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Hamdi Hached

2 March 2023

Raising awareness of climate change in Tunisia

Scientist turned environmental activist Hamdi Hached is shooting documentaries on the risks of climate change to put the topic in the spotlight in Tunisia.

Hamdi Hached

Hamdi Hached has been interested in nature for as long as he can remember. Growing up in Tunisia, he would help his grandfather take care of his garden and pets; as a teenager, he was an avid reader of books and magazines about the environment. When he graduated high school, he had no doubt about his choice of university, and enrolled at the faculty of environmental sciences.

For his final dissertation, he focused on developing an alternative energy source through extracting biofuel from seaweed, sneaking into the laboratory at night to use more specialised equipment whose access was forbidden to students. After graduation, while unsuccessfully looking for funding for his research on biofuels, an unusual proposal came from Qatar: a TV station wanted Hamdi as a participant in an academic reality show for young Arab scientists. He did not win the show, but his appearance on TV helped him launch a career in environmental engineering between Qatar and Malaysia, until after a few years he returned to Tunisia, where he opened his own environmental consultancy.

Once back in his home country, Hamdi slowly pivoted from environmental engineering to climate journalism and activism. “I began to be more vocal about raising awareness of climate change and other environmental issues among the wider public,” he recalls. “I started cooperating with an environmental NGO, and then won a climate journalism competition, which allowed me to travel to Marrakech for COP 22.”


From environmental engineer to climate activist

Back then, Hamdi devoted most of his time writing and translating material about the environment in Arabic, as resources on the topic were scarce. He also started conducting training sessions and workshops for climate activists, and worked as a media consultant on environmental issues for a Tunisian TV station. He has now become one of the go-to experts on climate change and its effect in Tunisia, and is regularly invited to comment on the topic by TV channels and other media outlets.

His growing media experience led Hamdi to embark on a new project: a documentary on how people can get ready for environmental disasters caused by climate change, aptly titled ‘Be Prepared’. It was then followed by a second documentary, ‘The Last Fortress’, which investigated forest fires in Tunisia and the criminal organisations behind them. Its first screening was a huge success, gathering NGOs, experts, and politicians, including five ministers. The documentaries present shocking but accessible content, to make a non-expert public understand the gravity of the situation in Tunisia and elsewhere.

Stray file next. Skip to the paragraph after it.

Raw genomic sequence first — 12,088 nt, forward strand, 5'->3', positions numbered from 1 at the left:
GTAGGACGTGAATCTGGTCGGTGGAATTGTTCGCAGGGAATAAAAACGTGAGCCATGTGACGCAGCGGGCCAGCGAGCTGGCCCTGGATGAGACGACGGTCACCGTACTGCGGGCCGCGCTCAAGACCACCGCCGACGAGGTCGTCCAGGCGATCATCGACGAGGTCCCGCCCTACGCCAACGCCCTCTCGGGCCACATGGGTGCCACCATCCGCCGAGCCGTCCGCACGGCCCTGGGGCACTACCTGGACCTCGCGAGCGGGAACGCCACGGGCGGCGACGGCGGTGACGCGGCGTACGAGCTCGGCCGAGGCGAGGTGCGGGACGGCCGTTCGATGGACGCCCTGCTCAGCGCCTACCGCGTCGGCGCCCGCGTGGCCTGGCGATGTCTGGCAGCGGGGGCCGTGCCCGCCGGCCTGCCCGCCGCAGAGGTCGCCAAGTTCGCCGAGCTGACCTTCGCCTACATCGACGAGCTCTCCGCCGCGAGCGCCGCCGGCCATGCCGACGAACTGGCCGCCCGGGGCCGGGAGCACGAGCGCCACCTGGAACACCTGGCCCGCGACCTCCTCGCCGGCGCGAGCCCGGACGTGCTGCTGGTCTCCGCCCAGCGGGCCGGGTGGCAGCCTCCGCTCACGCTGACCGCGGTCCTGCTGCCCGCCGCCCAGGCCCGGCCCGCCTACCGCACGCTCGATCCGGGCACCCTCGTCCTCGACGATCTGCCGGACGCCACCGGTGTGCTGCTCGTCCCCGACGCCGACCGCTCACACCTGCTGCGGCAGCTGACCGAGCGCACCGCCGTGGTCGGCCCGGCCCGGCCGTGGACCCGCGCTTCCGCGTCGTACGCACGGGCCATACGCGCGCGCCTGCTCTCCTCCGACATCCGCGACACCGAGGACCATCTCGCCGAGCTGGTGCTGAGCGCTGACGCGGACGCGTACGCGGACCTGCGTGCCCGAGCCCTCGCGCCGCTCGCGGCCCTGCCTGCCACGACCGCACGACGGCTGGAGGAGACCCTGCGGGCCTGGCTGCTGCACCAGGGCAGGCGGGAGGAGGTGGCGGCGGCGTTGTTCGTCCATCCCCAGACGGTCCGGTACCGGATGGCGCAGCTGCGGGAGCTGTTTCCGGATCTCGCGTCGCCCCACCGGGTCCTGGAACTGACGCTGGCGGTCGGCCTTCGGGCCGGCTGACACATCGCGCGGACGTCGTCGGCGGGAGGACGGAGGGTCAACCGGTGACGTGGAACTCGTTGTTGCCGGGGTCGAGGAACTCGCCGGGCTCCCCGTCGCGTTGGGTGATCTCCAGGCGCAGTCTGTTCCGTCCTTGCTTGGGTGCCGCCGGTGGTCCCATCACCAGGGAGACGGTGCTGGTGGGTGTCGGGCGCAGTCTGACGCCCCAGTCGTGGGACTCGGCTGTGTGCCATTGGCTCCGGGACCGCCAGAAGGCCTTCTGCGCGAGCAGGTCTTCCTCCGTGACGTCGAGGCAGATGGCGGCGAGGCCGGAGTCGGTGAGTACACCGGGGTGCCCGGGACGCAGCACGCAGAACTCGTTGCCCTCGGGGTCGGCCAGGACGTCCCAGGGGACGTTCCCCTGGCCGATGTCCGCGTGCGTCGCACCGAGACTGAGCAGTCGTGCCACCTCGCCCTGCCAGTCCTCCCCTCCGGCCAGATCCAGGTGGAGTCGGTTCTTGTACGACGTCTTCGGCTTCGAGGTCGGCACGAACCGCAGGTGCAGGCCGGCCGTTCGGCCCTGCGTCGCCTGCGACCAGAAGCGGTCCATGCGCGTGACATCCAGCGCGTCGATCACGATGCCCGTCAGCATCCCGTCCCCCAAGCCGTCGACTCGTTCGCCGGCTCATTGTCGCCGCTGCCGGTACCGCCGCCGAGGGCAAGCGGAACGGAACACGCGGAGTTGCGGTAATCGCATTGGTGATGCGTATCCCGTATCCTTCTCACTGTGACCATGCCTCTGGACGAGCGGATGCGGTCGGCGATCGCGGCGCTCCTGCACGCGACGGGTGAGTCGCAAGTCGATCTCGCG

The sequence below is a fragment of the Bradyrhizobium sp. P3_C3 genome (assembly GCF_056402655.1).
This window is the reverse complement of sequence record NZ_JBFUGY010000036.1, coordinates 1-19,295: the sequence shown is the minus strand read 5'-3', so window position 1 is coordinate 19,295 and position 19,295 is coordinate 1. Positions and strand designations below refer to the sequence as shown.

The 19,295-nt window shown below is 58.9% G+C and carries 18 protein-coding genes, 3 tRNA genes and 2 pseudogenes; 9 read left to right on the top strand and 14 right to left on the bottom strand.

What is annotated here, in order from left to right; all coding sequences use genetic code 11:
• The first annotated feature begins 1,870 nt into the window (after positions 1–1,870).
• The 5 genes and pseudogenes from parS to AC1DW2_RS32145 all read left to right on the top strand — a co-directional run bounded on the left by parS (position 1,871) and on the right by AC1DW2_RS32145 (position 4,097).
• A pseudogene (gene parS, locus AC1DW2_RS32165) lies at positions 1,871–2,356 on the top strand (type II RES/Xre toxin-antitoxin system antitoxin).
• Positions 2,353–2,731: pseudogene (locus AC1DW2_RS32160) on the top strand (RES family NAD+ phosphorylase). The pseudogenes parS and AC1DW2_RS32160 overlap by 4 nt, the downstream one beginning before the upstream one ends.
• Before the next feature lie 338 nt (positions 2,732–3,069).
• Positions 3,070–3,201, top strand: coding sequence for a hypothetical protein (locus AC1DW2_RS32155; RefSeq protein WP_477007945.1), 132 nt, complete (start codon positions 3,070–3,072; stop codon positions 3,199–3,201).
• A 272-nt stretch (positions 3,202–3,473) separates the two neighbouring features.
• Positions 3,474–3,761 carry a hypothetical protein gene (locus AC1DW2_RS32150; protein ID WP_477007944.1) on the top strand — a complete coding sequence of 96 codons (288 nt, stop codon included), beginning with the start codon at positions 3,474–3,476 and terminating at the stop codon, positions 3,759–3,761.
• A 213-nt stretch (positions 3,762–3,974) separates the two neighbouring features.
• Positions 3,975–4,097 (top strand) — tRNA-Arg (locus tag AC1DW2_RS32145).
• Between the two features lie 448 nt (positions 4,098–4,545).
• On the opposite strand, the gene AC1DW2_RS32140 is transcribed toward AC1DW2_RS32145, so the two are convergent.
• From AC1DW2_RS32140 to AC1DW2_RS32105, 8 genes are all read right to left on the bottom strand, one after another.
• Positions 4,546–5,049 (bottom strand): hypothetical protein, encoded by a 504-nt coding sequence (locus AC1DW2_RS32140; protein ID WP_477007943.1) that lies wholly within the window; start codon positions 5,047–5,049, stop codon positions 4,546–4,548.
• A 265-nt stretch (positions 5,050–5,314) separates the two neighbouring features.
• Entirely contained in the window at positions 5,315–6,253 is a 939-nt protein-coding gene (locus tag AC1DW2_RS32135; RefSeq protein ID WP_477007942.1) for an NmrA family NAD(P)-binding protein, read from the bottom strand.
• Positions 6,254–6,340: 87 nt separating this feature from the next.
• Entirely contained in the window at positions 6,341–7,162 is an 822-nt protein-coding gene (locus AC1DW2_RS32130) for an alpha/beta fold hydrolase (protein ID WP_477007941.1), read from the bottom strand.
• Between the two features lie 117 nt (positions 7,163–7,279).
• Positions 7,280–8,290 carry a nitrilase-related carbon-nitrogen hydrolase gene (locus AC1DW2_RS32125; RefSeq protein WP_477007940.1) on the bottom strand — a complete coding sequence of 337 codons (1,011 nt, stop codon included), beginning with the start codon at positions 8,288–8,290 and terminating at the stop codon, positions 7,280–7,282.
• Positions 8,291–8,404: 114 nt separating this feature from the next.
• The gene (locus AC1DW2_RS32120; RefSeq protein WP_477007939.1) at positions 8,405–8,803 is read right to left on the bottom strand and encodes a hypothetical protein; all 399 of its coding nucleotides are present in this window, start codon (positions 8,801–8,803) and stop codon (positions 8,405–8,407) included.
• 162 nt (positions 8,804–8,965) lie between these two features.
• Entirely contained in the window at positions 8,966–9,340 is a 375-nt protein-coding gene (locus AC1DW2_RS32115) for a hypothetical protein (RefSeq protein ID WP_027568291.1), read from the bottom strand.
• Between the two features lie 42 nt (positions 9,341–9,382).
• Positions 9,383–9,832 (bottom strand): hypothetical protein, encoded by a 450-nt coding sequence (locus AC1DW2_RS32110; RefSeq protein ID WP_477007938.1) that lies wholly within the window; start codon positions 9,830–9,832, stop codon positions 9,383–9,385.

“As a scientist, I focused all my attention on the impact of climate change on nature, but I didn’t fully understand its implications on human beings and societies. Then I met people who suffer daily because of climate change, who are fighting for survival. So I shifted my perspective and I started adopting a different, more human-centered approach to the issue,” says Hamdi.


An EED-supported documentary on climate change

His latest documentary, ‘Under the Sun’, was produced in 2022 with EED’s support, and describes the impact of global warming in Tunisia. “I am grateful to EED because it’s hard to get a grant for such a project as an individual,” says Hamdi, “It’s my third documentary now, so this was an opportunity to raise production quality and engage more and more people in climate activism.”

Since last September, the documentary has been screened around Tunisia, accompanied by debates on global warming and climate change. It has gained traction both in the media and with the general public, and has prompted civil society organisations to amp up their efforts to raise awareness of climate change.

Hamdi admits that, although the general public is more and more interested in climate change, the topic is still not high enough on politicians’ agendas in Tunisia. “Unfortunately, the environment is still not a priority for the government. They think that investing in green energy is too expensive for a country like Tunisia.”

However, he is proud of having sparked a debate on environmental issues, and of having become a trustworthy, authoritative voice on the topic. He notes that the President of Tunisia shared two of his Facebook posts when discussing climate change, and that opposition politicians are using his documentaries for debates about the environment.

“They are slowly coming to an understanding that climate change can destroy our existence, and have started listening to us about the need to build a greener future for Tunisia.”


This article reflects the views of the grantee featured and does not necessarily represent the official opinion of the European Endowment for Democracy, the European Commission or any other European State or other contributors to EED.